Sunday, June 22, 2014

A Passing Violet

In explaining Aquinas's account of natural evil elsewhere, I came up with this; it needs refinement, but I am putting it here so that I will remember it.

We can put it all in a picture, as well. Suppose you're given the opportunity to create a sandbox-universe, to make it beautiful. And suppose one of the things you can put into your sandbox-universe is a violet that is extraordinarily beautiful, but the kind of beauty it has is very fragile, so that it will likely last only one afternoon.

One way of approaching this, the Manichean way, is to say: "This violet is corruptible, inherently passing, and its corruptibility taints its beauty with ugliness. It could only be allowed if its beauty, or the beauty of things coming from it, were greater than the ugliness of its destruction."

But another way of approaching this, the Thomistic way, is to say: "Though the violet may pass away, it is extraordinarily beautiful, and thus will play an important role in the fullness of beauty that is the end of the sandbox-universe, even if we only have it one afternoon. As for its passing away, we can even set things up so that its contribution of beauty to the universe continues even when it is destroyed by its making possible other beautiful things. By giving up its beauty it will have a share in the beauty of others."

4 comments:

  1. I had to check out of that combox. Too much willful misreading from you-know-who. Kudos for sticking with it; this is a nice way of putting it.


    I do wonder though if you are sugar-coating Aquinas a bit though. Your way of presenting the violet focuses more on beauty and less on corruptibility; I think the corruptibility is more central for Aquinas. I think your way is certainly compatible with what he's doing, but he seems to leave the idea underdeveloped: we just need that kind of good, explanation deferred.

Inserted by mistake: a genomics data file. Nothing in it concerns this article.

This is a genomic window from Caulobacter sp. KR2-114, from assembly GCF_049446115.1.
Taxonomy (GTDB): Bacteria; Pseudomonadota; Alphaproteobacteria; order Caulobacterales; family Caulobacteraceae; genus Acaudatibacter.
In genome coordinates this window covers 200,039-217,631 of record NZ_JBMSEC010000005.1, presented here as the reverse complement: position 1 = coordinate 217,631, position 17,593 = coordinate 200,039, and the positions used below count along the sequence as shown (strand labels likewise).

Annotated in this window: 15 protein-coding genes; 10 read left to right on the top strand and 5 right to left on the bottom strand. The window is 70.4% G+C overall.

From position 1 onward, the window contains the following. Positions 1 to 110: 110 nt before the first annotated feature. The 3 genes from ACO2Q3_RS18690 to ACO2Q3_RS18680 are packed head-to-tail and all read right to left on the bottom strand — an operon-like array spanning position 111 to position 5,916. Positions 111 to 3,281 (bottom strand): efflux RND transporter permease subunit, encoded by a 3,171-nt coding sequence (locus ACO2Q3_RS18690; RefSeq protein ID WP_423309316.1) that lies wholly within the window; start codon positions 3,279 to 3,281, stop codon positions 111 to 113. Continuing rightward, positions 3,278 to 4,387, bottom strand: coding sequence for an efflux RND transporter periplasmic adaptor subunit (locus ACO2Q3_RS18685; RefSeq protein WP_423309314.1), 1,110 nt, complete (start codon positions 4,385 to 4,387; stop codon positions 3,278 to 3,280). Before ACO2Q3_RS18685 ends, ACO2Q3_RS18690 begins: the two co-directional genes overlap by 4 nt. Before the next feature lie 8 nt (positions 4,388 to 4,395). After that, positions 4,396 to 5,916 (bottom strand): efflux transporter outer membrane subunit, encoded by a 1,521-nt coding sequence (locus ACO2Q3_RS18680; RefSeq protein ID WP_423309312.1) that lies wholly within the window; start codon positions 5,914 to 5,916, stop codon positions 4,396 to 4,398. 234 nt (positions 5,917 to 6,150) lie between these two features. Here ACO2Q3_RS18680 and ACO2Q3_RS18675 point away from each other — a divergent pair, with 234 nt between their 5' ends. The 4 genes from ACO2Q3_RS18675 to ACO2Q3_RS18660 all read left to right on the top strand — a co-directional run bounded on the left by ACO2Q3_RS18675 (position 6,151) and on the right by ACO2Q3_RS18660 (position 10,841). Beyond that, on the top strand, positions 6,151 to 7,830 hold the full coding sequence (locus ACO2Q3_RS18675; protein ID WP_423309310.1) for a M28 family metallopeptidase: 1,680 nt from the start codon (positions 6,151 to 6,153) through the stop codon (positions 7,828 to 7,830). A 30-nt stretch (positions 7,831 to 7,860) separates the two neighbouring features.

The Manichaeism angle is a good reminder, since he's writing for guys whose first mission was to break the Albigensians...

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  2. branemrys5:11 PM

    I think we have a tendency to conflate questions Aquinas would regard as distinct -- corruptibility as such is simply not relevant to the question of why God would create corruptible goods, since the bare fact that they are goods is all that is required to consider the matter. If they are good, there is reason for them to exist, if it is consistent with or required by the aim of the whole cosmos -- which we know from revelation is plenitude of goodness, so there's no problem at all there: the good of the cosmos requires all kinds of goods. The issue of how corruptibility factors into it all and what to do about it is, I think, a question downstream from this one.

    You're definitely right that a Dominican in the thirteenth century would take refutation of Manichaeanism to be an immensely more immediate and practical problem than we might. It puts into a different light the famous story about Aquinas suddenly shouting out at the banquet table of St. Louis!

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  3. It's funny, the beginning and end of your first paragraph match my thoughts exactly...but I think I'm on the right side of it! He is, after all, long since done talking about goodness simply speaking and the providence of the universe. Now the questions are about multitude and distinction, and why there are evils, NOT about why God creates this kind of good. He's directly rebutting the claim that God only creates incorruptible goods, which in turn take care of the icky stuff (47,1 resp). His argument seems, to me, pretty explicitly focused on corruptible goods as crucially providing a grade of goodness that would otherwise be missing from the universe, which in turn would mean the universe misses out on a key way to reflect the goodness of God. That puts the strain directly on the specifier corruptible, I think.


    And again, I don't think that's inconsistent with your OP. "What is it about corruptibles that only they can provide?" is unanswered in these articles, and you give a plausible answer. You could do something with receptivity or sacrifice as a mode of goodness too I think. I just think the enthymemetic (sp?) appeal to the goodness of the violet is not his primary focus here, and you sound like you are going in that direction with your violet-paean (Chastek's spelling is rubbing off on me, I keep having to look up these words to make sure I'm not jobbing them).

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  4. Imagine I dialed up a "Tom and Manny" dialogue about this. Started it last night, decided my day job needed more of my mental energy. Thanks for exchange.

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